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I've only sold one, but I have no regrets. It was an ebony 2008 Traditional, and I sold it to my friend for $600. He had just gone through a scorching divorce, and I had two other Les Pauls. He was also finishing 30 years in the Army. I had done 27 and a 1/2 myself. I tried to give it to him, but he refused, so I took $600 and converted that into a Fender Blues Junior. His son, Christian, is becoming quite the player too, so it has a good home.
caIhwuZ.jpg
 

Bluesman1956

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I bought my first Gibson Les Paul in 1992.
It was a 1986 black Standard.
Had “SECOND” stamped below the serial number on the headstock.

I’ve heard many stories and theories about why Gibson was doing this for a few years.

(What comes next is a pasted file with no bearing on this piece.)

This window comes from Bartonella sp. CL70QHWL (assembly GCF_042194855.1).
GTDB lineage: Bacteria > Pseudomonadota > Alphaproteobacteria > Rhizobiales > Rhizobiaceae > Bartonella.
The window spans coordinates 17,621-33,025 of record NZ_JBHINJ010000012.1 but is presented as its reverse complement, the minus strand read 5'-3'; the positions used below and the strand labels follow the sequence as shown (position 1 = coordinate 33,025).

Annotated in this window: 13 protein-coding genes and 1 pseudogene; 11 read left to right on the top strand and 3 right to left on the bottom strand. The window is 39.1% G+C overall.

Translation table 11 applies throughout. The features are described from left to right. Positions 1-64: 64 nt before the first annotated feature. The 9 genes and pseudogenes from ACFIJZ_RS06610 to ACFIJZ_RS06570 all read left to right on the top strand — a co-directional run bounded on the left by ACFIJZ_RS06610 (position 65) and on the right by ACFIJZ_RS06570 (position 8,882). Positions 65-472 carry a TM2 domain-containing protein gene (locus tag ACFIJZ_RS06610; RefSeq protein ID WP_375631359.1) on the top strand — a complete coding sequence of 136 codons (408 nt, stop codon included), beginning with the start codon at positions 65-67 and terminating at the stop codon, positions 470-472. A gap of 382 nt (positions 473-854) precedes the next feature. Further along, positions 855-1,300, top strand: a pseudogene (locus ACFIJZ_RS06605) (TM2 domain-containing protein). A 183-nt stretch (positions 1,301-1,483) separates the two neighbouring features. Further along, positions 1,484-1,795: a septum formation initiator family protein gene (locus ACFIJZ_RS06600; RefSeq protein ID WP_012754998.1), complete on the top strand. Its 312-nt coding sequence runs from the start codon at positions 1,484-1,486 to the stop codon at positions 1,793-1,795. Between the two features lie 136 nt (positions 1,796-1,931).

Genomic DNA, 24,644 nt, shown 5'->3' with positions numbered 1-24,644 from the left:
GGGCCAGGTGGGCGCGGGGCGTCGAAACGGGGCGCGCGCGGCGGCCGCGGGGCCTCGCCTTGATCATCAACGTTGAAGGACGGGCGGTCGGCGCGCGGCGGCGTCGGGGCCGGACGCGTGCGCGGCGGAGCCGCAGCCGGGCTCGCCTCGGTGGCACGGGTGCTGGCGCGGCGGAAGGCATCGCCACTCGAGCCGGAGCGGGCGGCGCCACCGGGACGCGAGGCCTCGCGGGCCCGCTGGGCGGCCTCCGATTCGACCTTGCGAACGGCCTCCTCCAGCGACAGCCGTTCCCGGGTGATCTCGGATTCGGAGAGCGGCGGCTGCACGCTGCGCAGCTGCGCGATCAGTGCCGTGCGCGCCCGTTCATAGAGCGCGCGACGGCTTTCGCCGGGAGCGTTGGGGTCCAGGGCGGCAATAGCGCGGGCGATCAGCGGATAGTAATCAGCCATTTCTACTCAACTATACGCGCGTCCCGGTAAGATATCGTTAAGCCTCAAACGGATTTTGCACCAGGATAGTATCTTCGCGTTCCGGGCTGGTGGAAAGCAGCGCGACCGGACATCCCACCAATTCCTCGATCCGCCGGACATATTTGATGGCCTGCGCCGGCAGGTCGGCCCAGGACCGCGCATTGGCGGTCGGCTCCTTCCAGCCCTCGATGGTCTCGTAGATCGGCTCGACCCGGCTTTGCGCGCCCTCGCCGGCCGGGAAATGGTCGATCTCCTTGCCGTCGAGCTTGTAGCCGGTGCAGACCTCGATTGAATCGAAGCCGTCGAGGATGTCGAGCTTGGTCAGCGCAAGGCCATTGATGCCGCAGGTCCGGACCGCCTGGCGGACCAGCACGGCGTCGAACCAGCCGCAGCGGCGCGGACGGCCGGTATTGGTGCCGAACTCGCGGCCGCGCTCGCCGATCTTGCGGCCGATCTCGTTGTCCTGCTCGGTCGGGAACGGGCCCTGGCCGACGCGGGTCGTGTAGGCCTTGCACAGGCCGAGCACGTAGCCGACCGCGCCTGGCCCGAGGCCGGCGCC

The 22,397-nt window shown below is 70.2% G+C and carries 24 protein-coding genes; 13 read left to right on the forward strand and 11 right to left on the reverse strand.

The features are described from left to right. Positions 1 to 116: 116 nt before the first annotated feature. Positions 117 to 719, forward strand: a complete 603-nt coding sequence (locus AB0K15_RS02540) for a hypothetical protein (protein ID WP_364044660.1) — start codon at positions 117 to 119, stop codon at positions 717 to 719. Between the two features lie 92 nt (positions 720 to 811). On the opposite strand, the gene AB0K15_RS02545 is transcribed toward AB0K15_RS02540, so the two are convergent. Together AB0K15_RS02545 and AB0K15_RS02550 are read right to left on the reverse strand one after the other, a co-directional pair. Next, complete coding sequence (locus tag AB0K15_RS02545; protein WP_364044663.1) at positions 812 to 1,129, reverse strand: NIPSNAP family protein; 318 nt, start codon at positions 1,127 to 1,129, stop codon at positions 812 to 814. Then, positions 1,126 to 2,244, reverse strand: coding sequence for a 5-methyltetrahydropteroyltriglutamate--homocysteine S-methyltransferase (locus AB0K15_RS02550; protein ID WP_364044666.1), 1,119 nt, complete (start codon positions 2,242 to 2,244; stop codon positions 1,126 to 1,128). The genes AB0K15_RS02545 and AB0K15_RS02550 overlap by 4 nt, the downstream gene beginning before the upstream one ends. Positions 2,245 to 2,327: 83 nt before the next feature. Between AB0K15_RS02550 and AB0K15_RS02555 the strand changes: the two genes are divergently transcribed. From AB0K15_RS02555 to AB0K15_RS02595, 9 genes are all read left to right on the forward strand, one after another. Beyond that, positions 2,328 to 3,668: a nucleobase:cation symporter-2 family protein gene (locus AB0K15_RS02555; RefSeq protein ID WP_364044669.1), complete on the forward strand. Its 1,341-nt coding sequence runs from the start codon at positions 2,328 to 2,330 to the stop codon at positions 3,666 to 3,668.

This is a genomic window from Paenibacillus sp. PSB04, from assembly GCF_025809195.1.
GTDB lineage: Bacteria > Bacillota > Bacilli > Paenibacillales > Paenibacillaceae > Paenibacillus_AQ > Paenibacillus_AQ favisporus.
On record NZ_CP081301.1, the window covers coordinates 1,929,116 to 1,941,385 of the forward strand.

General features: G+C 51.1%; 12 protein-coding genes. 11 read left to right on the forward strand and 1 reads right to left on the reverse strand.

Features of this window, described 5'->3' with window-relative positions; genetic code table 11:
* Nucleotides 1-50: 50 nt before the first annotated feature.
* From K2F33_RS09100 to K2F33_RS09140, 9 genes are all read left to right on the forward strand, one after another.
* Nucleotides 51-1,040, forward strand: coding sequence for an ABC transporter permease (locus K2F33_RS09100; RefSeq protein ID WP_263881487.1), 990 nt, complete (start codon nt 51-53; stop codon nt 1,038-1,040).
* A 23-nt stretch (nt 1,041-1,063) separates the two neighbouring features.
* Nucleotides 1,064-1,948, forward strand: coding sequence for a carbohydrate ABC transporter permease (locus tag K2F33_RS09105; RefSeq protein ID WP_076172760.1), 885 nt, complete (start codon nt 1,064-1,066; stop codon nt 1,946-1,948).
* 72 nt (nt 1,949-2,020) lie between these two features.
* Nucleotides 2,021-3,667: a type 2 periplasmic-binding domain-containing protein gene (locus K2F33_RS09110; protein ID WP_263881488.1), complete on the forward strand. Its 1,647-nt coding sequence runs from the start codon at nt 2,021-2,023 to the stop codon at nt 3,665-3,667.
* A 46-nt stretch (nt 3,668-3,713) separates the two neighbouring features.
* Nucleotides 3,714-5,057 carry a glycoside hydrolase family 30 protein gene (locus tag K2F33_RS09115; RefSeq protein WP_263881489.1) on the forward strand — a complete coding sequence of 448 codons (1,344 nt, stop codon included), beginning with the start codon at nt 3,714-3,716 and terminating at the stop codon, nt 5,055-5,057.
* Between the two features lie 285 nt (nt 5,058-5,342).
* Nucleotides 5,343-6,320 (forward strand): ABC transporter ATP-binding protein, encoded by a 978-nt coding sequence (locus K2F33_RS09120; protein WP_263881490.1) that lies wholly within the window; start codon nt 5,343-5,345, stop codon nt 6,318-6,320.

Including even marketing strategy.
I never found anything wrong with the guitar to warrant this less than ideal ranking.

Anyway, I bought it from a coworker who got it new. He wanted to be a rock ‘n’ roll star, and quickly became frustrated. It wound up in a closet.

I was just getting serious about playing.
I was more of a Strat guy.
Always liked the sounds out of a Les Paul, and I decided I wanted to do it myself.

I stripped the parts off the guitar, gave it a thorough cleaning, restrung it, and got it set up with the help of a couple of knowledgeable friends.

Once it was as good as it was going to get, I started exploring what sounds I can get out of it. That’s where the disappointment began.
The guitar was very different from everything else I had owned or played and I was having trouble getting used to the differences.
The volume and tone control layout is stupid.
(I maintain that to this day.)